Murad: “what’s happening here is different from the Middle East”  

CAMP DARAPANAN, Sultan Kudarat, Maguindanao (MindaNews/26 August) — Mindanao and the Middle East should not be compared because the situations in these areas are different, Al Haj Murad Ebrahim, chair of the Moro Islamic Liberation Front (MILF) said amid claims by a former Philippine president that 100 Filipino Muslims are undergoing training in Iraq with the extremist Islamic State (IS).

“So far we have not monitored any Filipino Muslim who went to Iraq,” Murad told MindaNews in his camp on Sunday afternoon.”

Murad said they are “openly advising our people, especially the young that they should not compare our situation with the situation in the Middle East. We are also advising them not to get involved in that problem and to instead focus our efforts on the advancement of our own struggle.”

He said what is happening in the Middle East “cannot be applied here because we have a very different situation,” adding, “dito sa Mindanao ay meron tayong nakikita na opportunity na ma-resolve itong problema” (here in Mindanao, we see an opportunity to resolve this problem).

Murad was referring to positive developments in the peace process with the Philippine government, with both parties about to complete the final text of the draft Bangsamoro Basic Law (BBL) that will be submitted to Congress before the end of August.

The MILF and the Philippine government (GPH) signed on March 27 this year the Comprehensive Agreement on the Bangsamoro (CAB) after 17 years of peace negotiations and are awaiting the submission of the draft Basic Law to Congress, a major part of the implementation process.

MILF chair Al Haj Murad Ebrahim says what is happening in the Middle East “cannot be applied here because we have a very different situation." MIndaNews photo by Toto Lozano

MILF chair Al Haj Murad Ebrahim says what is happening in the Middle East “cannot be applied here because we have a very different situation.” MindaNews photo by Toto Lozano

Former President Fidel Ramos told ANC’s “Beyond Politics” on August 19, that “the report that has been reaching us retired people” is that “at least 100 of our young Filipino Muslims have already infiltrated Iraq to undergo training to return and be jihadists or militants.”

Media reports on Sunday and Monday quoted Davao City Mayor Rodrigo Duterte as saying in his Sunday morning television program that there were Dabawenyos who were among “100 Filipinos” who allegedly went to Iraq for training but Duterte on Monday told reporters that he did not link Filipino Muslims, among them Davao City residents, with the IS.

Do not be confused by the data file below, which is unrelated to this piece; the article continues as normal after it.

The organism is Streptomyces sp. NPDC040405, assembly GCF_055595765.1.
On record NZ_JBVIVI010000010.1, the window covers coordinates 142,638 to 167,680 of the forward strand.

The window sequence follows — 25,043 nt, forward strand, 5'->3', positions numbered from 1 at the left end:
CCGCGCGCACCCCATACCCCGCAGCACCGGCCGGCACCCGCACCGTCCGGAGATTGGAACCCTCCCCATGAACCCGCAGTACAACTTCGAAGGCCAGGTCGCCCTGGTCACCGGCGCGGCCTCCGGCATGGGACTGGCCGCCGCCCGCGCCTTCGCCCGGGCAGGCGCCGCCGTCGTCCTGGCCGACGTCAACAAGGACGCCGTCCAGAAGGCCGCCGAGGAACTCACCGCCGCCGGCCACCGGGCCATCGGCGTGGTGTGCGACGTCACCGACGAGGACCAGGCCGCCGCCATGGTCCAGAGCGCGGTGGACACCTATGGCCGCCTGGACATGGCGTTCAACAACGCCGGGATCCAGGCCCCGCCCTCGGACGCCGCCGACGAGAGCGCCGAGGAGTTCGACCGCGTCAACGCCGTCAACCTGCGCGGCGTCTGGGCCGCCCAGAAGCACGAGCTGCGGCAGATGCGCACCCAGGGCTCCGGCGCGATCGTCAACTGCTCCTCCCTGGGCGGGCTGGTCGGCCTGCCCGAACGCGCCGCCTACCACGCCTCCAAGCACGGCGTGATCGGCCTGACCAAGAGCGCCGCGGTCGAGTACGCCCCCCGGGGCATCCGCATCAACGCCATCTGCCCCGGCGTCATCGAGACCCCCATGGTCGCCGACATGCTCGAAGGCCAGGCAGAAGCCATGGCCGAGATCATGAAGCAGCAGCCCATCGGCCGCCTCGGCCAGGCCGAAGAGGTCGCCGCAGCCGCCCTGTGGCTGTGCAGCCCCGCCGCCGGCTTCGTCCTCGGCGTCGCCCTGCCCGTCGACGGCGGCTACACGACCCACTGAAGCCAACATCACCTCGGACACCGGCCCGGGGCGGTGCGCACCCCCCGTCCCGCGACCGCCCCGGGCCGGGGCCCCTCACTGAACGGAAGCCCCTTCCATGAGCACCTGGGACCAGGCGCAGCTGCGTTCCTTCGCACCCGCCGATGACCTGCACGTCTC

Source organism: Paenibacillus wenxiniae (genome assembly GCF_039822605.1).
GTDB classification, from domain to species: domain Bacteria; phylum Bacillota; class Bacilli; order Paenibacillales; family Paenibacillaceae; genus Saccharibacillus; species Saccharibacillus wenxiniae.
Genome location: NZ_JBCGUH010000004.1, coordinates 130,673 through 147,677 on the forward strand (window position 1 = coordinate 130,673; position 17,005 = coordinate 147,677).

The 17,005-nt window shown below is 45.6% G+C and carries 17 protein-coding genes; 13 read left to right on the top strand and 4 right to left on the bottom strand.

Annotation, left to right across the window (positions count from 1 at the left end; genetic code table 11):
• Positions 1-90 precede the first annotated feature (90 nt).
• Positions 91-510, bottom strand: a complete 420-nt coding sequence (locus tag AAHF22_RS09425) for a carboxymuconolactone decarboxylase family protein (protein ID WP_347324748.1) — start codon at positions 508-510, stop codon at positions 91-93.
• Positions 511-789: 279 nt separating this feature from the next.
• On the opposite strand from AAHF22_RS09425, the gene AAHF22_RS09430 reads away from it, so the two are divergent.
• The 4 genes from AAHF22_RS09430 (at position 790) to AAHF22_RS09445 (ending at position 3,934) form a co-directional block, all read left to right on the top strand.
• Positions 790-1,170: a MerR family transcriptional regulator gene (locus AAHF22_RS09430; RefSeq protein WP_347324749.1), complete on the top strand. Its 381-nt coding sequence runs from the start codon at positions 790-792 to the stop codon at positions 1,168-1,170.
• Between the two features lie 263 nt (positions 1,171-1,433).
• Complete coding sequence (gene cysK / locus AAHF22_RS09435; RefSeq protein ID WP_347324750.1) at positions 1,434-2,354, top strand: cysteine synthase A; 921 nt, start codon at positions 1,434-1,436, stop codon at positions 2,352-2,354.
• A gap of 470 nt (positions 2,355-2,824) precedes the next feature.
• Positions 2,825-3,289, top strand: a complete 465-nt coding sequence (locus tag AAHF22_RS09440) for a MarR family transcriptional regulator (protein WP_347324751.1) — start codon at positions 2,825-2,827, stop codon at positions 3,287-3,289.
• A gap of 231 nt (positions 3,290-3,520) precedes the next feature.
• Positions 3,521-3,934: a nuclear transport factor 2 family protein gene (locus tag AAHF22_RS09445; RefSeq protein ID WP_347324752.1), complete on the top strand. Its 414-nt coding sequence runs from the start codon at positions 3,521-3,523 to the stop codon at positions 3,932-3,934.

“I said na may nagbulong sa akin dito … na may mga young Muslims na pupunta ng Middle East kasi makipagsapalaran sa giyera” (I said someone whispered to me that there are young Muslims going to the Middle East to take part in the war).

“I did not say that they will join ISIS,” he said, adding what he fears is thescenario of young Muslims bringing back to the city a “technology of terror.”

Philippine military officials in Manila and Mindanao have, since the Ramos announcement, repeatedly said reports about Filipino Muslims training with the IS in Iraq and Syria have yet to be verified.

The ISIS (Islamic State of Iraq and al-Sham), also know as ISIL (Islamic State of Iraq and the Levant), was formerly known as the Al Qaeda in Iraq. It renamed itself into IS after declaring in late June this year that it had established a Caliphate, an Islamic state, and called on supporters worldwide to pledge their allegiance.

Salamat Hashim’s reminder

“What is happening now (in Iraq and Syria) is that they’re trying to force people to accept radical Islam even as the people there cannot accept that,” Murad said.

He recalled that the late MILF chair, Ustadz Salamat Hashim would always remind them that “you cannot force people to accept and adhere to strict Islamic principles. Acceptance must be voluntary.”

Murad, however, acknowledged that the recent developments in the Middle East make it even more imperative for the peace process with the Philippine government to succeed.

“The MILF wants the peace process with the Philippine government to succeed because if it will not, then it could be a motivation to the younger generation to follow what is happening in the Middle East.”

The Abu Sayyaf and the Bangsamoro Islamic Freedom Fighters (BIFF) were earlier reported to have pledged allegiance to the IS but these reports are “unverified,” according to Armed Forces of the Philippines spokesperson Maj. Gen. Domingo Tutaan.